Cabildo de Tenerife


Climate and surroundings

Climate and surroundings


Tenerife is an island of contrasts, marked by the fact that it has grown up around the great volcano of El Teide and the mountain range which begins at its summit and forms an elevated crest running from east to west. This geographical feature gives the island abrupt changes in altitude and temperature, as well as a changing, diverse climate which can differ from one street to another, and is well-known microclimate. The coast, the mid-slopes and the summit represent the island's three natural ecosystems.

This kind climate, offering average temperatures of between 20 and 30 degrees year round. is largely due to the prevailing winds, the trade winds, which soften the hardness of the nearby Sahara desert climate. The orography and cold ocean current surrounding the Canary Islands ensure that the waters of the Tenerife coast and its beaches always enjoy perfect temperatures which sometimes exceed air temperatures on land.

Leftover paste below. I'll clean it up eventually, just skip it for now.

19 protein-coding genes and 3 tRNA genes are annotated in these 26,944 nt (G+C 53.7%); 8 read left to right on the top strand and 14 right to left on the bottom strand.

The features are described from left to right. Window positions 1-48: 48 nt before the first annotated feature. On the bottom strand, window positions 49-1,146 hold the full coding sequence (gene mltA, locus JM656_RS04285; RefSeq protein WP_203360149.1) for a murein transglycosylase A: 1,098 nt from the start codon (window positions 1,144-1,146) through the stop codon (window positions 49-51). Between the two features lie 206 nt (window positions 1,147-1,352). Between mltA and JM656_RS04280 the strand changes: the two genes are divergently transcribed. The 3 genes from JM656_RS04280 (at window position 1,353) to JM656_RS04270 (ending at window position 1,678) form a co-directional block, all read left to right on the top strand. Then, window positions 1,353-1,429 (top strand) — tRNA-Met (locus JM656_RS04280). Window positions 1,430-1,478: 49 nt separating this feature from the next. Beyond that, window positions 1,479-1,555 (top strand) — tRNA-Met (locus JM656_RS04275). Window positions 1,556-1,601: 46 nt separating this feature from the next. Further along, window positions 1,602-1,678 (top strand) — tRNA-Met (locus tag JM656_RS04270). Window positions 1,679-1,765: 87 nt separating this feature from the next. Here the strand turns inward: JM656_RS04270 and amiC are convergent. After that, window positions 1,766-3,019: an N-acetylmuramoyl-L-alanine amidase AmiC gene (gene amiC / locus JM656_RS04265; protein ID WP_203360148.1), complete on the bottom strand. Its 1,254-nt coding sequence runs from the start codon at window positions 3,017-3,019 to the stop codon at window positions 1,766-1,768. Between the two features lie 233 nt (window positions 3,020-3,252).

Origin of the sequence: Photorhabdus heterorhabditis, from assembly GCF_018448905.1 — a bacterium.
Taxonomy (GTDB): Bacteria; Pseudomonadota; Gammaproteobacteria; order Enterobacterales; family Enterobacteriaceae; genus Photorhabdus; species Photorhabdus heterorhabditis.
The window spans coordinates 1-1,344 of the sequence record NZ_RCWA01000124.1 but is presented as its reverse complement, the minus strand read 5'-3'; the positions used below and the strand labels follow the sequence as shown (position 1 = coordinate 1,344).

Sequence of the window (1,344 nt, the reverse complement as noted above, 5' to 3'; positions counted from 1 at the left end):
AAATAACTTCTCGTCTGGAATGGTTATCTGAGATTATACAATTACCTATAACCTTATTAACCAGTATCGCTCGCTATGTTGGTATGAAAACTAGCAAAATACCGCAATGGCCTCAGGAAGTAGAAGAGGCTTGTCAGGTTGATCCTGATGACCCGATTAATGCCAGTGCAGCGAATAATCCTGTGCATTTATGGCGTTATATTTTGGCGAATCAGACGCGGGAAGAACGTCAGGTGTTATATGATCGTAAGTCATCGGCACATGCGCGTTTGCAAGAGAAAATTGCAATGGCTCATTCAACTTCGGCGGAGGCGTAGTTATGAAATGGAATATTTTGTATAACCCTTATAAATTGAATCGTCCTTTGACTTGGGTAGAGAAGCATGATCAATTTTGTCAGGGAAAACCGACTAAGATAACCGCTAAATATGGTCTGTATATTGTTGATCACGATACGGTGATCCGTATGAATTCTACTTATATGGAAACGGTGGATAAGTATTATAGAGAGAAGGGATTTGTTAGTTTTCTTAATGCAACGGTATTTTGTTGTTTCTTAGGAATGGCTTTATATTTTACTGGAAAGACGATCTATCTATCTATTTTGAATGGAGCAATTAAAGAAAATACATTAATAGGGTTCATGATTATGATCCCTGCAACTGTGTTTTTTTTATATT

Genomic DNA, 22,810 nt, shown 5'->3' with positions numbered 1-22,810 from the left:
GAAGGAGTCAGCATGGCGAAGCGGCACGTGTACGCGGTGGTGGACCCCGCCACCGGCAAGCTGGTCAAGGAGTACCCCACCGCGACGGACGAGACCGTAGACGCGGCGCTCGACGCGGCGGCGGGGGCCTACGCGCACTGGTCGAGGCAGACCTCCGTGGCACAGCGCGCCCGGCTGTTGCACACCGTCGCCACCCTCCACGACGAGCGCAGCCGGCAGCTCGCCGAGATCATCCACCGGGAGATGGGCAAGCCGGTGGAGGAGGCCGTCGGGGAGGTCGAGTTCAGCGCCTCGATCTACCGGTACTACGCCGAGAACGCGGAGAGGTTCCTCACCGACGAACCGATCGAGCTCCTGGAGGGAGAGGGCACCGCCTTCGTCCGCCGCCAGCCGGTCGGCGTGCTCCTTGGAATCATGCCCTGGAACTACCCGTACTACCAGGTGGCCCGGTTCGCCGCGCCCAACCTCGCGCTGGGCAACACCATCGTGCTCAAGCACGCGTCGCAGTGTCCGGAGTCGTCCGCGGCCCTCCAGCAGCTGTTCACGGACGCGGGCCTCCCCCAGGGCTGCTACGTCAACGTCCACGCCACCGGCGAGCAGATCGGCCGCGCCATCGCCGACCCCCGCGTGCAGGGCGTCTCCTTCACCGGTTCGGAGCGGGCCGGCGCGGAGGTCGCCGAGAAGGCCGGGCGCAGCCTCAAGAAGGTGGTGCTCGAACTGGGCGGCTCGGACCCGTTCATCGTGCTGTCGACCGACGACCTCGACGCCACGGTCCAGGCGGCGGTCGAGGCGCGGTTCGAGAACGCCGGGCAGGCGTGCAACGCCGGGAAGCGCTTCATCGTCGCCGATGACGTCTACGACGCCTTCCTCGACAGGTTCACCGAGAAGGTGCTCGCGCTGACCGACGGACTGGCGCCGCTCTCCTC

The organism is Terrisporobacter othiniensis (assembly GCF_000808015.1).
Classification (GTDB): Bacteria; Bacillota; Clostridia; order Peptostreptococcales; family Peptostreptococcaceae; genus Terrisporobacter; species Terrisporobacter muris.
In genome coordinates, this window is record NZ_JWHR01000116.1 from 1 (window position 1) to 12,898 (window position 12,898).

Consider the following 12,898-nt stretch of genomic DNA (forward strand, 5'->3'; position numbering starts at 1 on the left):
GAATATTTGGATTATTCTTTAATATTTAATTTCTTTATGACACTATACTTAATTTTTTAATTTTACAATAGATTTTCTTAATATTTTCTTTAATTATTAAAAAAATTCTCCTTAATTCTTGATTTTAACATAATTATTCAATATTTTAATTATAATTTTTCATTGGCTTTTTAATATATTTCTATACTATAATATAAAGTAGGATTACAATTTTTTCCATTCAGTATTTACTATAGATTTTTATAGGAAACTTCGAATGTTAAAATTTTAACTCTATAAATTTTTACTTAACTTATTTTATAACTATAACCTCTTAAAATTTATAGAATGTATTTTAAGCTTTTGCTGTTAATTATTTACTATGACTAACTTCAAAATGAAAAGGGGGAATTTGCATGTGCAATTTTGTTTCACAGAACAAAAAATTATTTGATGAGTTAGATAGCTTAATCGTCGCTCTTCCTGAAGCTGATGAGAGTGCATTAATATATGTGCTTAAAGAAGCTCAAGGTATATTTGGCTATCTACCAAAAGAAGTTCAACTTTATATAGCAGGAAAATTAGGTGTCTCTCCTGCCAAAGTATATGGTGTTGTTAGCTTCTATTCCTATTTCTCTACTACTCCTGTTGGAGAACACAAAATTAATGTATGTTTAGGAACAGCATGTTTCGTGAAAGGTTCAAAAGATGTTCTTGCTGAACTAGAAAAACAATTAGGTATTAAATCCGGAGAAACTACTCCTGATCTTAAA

A varied territory

The island territory is shared by desert landscapes on the coast, subtropical forests on the mid-slopes and summits, and volcanic areas, in particular in the Teide National Park and its volcanic cone, which is still active and, at 3,718 metres, is considered to be Spain's tallest mountain. The island also boasts monumental cities with the most vanguard architecture and black sand beaches flanked by impressive cliffs.

All these features lend a surprising variety to the environments and landscapes which make up the best of natural backdrops, a setting offering almost unlimited possibilities which allows us to be transported to many corners of the world, to colonial La Habana, tropical forests, or the most cosmopolitan cities.

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